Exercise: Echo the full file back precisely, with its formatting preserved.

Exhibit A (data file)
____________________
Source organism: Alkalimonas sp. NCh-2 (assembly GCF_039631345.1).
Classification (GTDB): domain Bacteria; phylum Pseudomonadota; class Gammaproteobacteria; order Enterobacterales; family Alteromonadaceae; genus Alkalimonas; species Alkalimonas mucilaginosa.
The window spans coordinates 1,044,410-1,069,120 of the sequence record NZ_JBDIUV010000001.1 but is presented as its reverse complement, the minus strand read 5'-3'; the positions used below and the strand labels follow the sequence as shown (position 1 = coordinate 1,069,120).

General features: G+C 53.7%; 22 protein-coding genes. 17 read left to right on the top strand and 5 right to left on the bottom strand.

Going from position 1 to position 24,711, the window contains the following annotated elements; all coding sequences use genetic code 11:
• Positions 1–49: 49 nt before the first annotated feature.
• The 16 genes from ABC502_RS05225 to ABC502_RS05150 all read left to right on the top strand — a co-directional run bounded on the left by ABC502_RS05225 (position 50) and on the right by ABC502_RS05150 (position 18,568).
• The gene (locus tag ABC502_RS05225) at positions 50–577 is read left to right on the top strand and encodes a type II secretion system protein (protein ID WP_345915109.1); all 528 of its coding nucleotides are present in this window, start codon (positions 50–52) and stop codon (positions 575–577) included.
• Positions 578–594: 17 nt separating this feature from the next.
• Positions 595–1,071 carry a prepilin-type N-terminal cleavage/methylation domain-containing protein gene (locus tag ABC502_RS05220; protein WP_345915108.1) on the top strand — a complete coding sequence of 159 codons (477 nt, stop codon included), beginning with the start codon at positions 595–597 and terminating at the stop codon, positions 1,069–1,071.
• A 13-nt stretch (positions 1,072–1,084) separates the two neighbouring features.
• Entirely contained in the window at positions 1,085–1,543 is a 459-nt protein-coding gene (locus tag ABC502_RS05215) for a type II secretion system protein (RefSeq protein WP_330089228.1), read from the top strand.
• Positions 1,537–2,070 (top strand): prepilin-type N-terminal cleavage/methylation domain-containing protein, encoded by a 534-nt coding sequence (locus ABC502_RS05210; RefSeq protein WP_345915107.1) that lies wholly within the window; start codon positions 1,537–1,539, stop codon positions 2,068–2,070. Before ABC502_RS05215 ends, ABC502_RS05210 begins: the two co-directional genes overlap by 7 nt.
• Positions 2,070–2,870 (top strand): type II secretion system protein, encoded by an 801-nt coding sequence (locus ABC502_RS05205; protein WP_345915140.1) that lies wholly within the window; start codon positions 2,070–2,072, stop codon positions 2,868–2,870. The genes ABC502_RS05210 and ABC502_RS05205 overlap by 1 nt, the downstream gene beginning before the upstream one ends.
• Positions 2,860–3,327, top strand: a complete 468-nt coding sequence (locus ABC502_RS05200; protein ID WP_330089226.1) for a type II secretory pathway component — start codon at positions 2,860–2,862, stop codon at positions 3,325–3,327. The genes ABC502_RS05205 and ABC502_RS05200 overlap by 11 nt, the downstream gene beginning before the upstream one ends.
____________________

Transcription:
Source organism: Alkalimonas sp. NCh-2 (assembly GCF_039631345.1).
Classification (GTDB): domain Bacteria; phylum Pseudomonadota; class Gammaproteobacteria; order Enterobacterales; family Alteromonadaceae; genus Alkalimonas; species Alkalimonas mucilaginosa.
The window spans coordinates 1,044,410-1,069,120 of the sequence record NZ_JBDIUV010000001.1 but is presented as its reverse complement, the minus strand read 5'-3'; the positions used below and the strand labels follow the sequence as shown (position 1 = coordinate 1,069,120).

General features: G+C 53.7%; 22 protein-coding genes. 17 read left to right on the top strand and 5 right to left on the bottom strand.

Going from position 1 to position 24,711, the window contains the following annotated elements; all coding sequences use genetic code 11:
• Positions 1–49: 49 nt before the first annotated feature.
• The 16 genes from ABC502_RS05225 to ABC502_RS05150 all read left to right on the top strand — a co-directional run bounded on the left by ABC502_RS05225 (position 50) and on the right by ABC502_RS05150 (position 18,568).
• The gene (locus tag ABC502_RS05225) at positions 50–577 is read left to right on the top strand and encodes a type II secretion system protein (protein ID WP_345915109.1); all 528 of its coding nucleotides are present in this window, start codon (positions 50–52) and stop codon (positions 575–577) included.
• Positions 578–594: 17 nt separating this feature from the next.
• Positions 595–1,071 carry a prepilin-type N-terminal cleavage/methylation domain-containing protein gene (locus tag ABC502_RS05220; protein WP_345915108.1) on the top strand — a complete coding sequence of 159 codons (477 nt, stop codon included), beginning with the start codon at positions 595–597 and terminating at the stop codon, positions 1,069–1,071.
• A 13-nt stretch (positions 1,072–1,084) separates the two neighbouring features.
• Entirely contained in the window at positions 1,085–1,543 is a 459-nt protein-coding gene (locus tag ABC502_RS05215) for a type II secretion system protein (RefSeq protein WP_330089228.1), read from the top strand.
• Positions 1,537–2,070 (top strand): prepilin-type N-terminal cleavage/methylation domain-containing protein, encoded by a 534-nt coding sequence (locus ABC502_RS05210; RefSeq protein WP_345915107.1) that lies wholly within the window; start codon positions 1,537–1,539, stop codon positions 2,068–2,070. Before ABC502_RS05215 ends, ABC502_RS05210 begins: the two co-directional genes overlap by 7 nt.
• Positions 2,070–2,870 (top strand): type II secretion system protein, encoded by an 801-nt coding sequence (locus ABC502_RS05205; protein WP_345915140.1) that lies wholly within the window; start codon positions 2,070–2,072, stop codon positions 2,868–2,870. The genes ABC502_RS05210 and ABC502_RS05205 overlap by 1 nt, the downstream gene beginning before the upstream one ends.
• Positions 2,860–3,327, top strand: a complete 468-nt coding sequence (locus ABC502_RS05200; protein ID WP_330089226.1) for a type II secretory pathway component — start codon at positions 2,860–2,862, stop codon at positions 3,325–3,327. The genes ABC502_RS05205 and ABC502_RS05200 overlap by 11 nt, the downstream gene beginning before the upstream one ends.